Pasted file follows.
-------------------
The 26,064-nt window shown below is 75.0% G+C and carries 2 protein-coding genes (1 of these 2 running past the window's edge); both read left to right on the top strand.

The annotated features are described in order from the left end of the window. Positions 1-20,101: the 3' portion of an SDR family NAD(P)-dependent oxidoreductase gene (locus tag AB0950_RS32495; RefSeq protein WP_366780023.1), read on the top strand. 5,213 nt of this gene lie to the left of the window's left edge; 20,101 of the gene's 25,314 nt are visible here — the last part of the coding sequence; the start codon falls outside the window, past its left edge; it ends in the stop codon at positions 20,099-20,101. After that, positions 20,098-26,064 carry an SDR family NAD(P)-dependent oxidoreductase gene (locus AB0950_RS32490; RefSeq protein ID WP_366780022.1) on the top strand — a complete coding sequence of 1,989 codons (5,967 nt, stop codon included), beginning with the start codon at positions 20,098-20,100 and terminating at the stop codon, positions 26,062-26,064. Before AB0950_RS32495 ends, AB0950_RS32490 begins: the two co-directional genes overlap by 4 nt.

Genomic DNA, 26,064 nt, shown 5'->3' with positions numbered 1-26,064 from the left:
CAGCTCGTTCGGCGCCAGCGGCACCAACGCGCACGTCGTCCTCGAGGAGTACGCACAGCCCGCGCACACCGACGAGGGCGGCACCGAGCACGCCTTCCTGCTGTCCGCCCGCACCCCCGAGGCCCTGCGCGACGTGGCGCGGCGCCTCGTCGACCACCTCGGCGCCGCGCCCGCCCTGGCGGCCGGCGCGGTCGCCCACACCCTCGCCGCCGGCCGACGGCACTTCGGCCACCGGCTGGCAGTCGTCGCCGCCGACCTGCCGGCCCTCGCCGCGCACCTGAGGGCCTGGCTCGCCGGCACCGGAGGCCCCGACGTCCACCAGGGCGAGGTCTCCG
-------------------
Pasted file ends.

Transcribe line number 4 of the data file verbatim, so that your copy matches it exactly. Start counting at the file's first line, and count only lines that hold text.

CAGCTCGTTCGGCGCCAGCGGCACCAACGCGCACGTCGTCCTCGAGGAGTACGCACAGCCCGCGCACACCGACGAGGGCGGCACCGAGCACGCCTTCCTGCTGTCCGCCCGCACCCCCGAGGCCCTGCGCGACGTGGCGCGGCGCCTCGTCGACCACCTCGGCGCCGCGCCCGCCCTGGCGGCCGGCGCGGTCGCCCACACCCTCGCCGCCGGCCGACGGCACTTCGGCCACCGGCTGGCAGTCGTCGCCGCCGACCTGCCGGCCCTCGCCGCGCACCTGAGGGCCTGGCTCGCCGGCACCGGAGGCCCCGACGTCCACCAGGGCGAGGTCTCCG